Tiers before Christmas?

The new Covid-19 tiers have been announced across the country with only Cornwall and the Isle of Wight in the lowest tier 1; London, North Yorkshire and parts of the South East and East in tier 2 while the majority are in the most restrictive tier 3.

 

We thought this would be a good time for a quick snapshot of what the changes do for the prospects of various sectors ahead of the critical Christmas season.


New tiers let some businesses dream of a Christmas miracle – for others the nightmare continues

Xmas covid

Hospitality

 

Just when the hospitality sector didn’t think things could get any worse for most of them – it does. 

 

Pubs, cafes and restaurants in tier 3 have to close unless they offer a takeaway or delivery only food service option. 

 

Previously hospitality venues could stay open in tier 3 areas if they also operated as a restaurant but this requirement has been placed upon tier 2 areas. 

 

Even then they are limited to takeaway, delivery or table service only and can only serve alcohol if it accompanies a substantial meal. 

 

All hotels and accommodation destinations in tier 3 have to close regardless of any food offerings. 

 

UKHospitality said this is the biggest threat facing the industry and its revenues. They said: “This is effectively a lockdown for businesses in tier 3 and further purgatory for those facing even tighter restrictions in tier 2. At best it’s a restrictive straitjacket and at worst a lockdown in all but name.”

 

Approximately 98% of their members will be in tiers 2 and 3.

 

“Rather than saving Christmas, these damaging measures will ruin it for hospitality businesses and their customers.”

 

Sacha Lord, Night Time economy advisor for Greater Manchester said: “I’ve heard reports this morning that 94% of pubs in tier 3 areas will go under by Spring, and while this may seem excessive to some, it is no exaggeration.

 

“These places are the lifeblood of communities…to kill these vital social spaces with these hardening measures will be a devastating blow to the very fabric of British culture.

 

“It’s clear that the ever increasing debt from rents, rates and bills will be too much for the majority, especially the independent operators which cannot lean on parent companies. 

 

“Operators across the UK have spent several millions on making their venues covid-secure, following the government’s own guidelines, and these new regulations are a knife to the heart of the sector.”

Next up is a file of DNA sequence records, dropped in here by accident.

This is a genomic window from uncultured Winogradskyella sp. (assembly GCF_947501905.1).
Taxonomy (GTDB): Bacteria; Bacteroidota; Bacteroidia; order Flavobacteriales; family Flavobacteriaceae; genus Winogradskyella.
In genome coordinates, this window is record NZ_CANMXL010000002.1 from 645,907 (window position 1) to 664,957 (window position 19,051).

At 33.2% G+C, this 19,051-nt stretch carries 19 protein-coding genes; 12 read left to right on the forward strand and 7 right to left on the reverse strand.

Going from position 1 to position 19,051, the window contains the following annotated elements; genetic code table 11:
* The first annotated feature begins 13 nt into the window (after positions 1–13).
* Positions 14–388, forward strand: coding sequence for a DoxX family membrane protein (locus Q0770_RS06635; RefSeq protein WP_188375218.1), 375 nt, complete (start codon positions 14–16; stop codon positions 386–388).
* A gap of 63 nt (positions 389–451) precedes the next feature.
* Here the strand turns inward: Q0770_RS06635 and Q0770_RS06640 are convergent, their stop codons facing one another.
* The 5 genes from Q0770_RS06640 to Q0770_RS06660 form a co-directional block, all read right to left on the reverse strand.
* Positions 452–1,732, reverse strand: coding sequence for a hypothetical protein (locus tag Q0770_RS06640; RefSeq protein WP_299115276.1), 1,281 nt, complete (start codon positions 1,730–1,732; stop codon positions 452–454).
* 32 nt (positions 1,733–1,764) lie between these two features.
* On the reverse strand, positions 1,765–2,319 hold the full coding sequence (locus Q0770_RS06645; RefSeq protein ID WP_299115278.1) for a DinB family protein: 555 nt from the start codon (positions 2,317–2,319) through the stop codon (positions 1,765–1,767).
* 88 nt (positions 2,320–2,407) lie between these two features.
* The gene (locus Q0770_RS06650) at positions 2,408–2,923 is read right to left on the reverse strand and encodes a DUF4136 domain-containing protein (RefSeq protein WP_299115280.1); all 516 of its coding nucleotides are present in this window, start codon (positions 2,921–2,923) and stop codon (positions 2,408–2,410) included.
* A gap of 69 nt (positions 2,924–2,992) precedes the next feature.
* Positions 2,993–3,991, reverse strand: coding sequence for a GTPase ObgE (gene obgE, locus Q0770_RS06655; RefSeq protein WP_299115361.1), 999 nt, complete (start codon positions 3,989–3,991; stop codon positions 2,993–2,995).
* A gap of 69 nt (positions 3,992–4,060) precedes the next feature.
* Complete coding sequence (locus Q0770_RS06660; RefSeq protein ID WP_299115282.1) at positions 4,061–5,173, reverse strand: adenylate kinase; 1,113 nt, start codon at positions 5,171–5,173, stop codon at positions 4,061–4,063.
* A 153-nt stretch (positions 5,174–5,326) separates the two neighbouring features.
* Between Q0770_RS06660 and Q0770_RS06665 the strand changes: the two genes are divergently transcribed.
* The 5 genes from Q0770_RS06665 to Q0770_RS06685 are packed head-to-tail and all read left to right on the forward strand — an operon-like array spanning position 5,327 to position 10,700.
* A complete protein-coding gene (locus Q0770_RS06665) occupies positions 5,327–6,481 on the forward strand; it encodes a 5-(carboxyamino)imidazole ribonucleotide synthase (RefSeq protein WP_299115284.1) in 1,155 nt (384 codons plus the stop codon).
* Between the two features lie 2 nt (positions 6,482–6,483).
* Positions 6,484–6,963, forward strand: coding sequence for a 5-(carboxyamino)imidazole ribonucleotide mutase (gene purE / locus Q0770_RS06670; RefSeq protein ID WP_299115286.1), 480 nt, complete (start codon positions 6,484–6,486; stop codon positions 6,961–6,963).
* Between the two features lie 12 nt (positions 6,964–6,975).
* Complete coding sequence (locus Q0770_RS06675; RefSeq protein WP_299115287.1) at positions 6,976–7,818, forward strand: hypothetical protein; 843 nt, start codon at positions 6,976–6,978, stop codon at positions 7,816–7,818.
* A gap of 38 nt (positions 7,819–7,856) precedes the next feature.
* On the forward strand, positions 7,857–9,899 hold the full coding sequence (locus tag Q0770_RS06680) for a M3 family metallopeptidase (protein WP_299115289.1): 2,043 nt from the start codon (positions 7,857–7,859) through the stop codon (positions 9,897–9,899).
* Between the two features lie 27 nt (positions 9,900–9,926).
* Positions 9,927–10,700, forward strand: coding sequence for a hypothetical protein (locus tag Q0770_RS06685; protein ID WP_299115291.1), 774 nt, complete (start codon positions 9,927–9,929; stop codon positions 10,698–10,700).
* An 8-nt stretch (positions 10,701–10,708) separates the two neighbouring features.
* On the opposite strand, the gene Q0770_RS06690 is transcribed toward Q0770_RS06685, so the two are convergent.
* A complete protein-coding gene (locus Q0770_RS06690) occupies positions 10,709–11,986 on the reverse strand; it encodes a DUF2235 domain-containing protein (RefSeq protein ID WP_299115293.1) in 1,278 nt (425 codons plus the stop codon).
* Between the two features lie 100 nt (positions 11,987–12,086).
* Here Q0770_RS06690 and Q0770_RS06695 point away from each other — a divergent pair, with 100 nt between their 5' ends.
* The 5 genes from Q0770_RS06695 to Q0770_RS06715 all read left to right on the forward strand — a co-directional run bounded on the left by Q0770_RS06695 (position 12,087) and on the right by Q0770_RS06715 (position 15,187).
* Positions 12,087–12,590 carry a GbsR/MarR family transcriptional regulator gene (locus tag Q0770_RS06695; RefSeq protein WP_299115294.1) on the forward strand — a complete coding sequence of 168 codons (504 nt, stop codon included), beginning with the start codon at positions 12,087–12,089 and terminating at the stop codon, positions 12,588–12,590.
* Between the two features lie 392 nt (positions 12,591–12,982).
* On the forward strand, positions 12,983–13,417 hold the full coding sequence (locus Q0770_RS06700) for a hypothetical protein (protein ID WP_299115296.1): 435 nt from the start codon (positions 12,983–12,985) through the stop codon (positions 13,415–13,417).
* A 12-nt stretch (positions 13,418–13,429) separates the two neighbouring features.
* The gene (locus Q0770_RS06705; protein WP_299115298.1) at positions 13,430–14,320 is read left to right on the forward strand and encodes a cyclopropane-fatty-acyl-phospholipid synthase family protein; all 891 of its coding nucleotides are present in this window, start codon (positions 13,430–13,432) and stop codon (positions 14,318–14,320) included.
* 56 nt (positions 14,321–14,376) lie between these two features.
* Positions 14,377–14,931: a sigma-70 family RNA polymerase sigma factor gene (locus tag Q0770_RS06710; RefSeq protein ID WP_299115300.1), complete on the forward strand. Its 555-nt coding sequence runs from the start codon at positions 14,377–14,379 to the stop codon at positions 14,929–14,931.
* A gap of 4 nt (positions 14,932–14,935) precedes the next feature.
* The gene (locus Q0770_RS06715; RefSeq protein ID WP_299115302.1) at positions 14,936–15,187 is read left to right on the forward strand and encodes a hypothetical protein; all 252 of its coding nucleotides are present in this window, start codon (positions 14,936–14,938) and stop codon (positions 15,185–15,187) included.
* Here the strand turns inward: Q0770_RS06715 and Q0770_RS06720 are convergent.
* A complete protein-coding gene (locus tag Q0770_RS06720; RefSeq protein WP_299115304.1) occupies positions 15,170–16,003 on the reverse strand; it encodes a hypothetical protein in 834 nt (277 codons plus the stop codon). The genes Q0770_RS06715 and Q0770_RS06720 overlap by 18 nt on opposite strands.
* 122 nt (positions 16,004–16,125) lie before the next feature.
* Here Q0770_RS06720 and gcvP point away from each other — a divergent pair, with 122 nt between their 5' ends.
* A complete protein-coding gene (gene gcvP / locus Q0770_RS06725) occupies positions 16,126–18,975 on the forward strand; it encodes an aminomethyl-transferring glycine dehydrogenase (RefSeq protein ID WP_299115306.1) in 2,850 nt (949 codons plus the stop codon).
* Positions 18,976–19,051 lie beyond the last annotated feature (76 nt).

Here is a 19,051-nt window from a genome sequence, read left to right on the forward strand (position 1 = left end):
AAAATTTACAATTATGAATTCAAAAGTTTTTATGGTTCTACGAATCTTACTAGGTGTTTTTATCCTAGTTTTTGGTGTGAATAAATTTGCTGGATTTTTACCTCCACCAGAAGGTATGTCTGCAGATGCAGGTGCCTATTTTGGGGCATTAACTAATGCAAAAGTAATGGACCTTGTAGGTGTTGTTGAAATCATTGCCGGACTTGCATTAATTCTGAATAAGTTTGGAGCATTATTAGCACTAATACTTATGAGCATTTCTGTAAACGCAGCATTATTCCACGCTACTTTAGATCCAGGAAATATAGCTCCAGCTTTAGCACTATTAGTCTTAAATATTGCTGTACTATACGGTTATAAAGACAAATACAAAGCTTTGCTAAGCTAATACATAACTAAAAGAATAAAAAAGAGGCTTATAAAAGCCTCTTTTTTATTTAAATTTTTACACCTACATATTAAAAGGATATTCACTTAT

Tourism and Indoor Entertainment

 

Indoor play centers including soft play and trampoline parks must close in tier 3 areas. As should casinos, bingo halls, bowling alleys, skating rinks, amusement arcades, escape rooms, cinemas, theatres, snooker halls and indoor concert venues.

 

In tier 1 or 2, they can open but must close at 11pm unless a performance starts before 10pm. Public attendance is permitted but limited to either 50% capacity or 1000 people.

 

Retail

 

The good news for retailers is that all stores can reopen across the UK from December 2nd regardless of what tier their local area is in although existing Covid-19 restrictions will apply.

 

Helen Dickinson, Chief Executive of the British Retail Consortium said: “While retailers have stepped up their online delivery over the course of 2020, the bulk of Christmas shopping tends to be done in store. 

 

“The government’s decision to keep all of retail open will help to preserve jobs and the economy and keep Christmas a festive occasion for everyone.”

 

Personal Care

 

Hairdressers and barbers can reopen across the various tiers along with nail salons, spas, tanning salons, tattoo parlours, massage parlours and spas although steam rooms and saunas remain closed.

 

Gyms

 

Outdoor exercise classes can continue but “higher-risk contact activity” shouldn’t take place. Neither should organised indoor sport, physical activity or exercise classes. 

 

The tier system is due to stay in place until Spring 2021 with regular bi-weekly reviews of each area allowing some movement between tiers if possible. 

 

The first one is scheduled for December 16th which would allow some pre-Christmas trading to occur but even this window of opportunity might come too late for some businesses. 

 

While the awaited tiers system might have brought some hope for businesses in some areas, it might have sealed the fates of several more if there is no realistic likelihood that they can reopen and resume a regular service or operations before Christmas or even New Year. 

 

Now would be the perfect time to get in touch with us to arrange a free consultation to discuss what decisions you can take now to help your business make it into 2021. 

 

The sooner you make contact, you’ll find that you’ve got more options and room to move than you might have believed. 

 

The die has been cast until at least midway through December – you can spend this time worrying about the future or taking charge of your future and finding out what you can do, right now, to make it a better one after this Covid Christmas.

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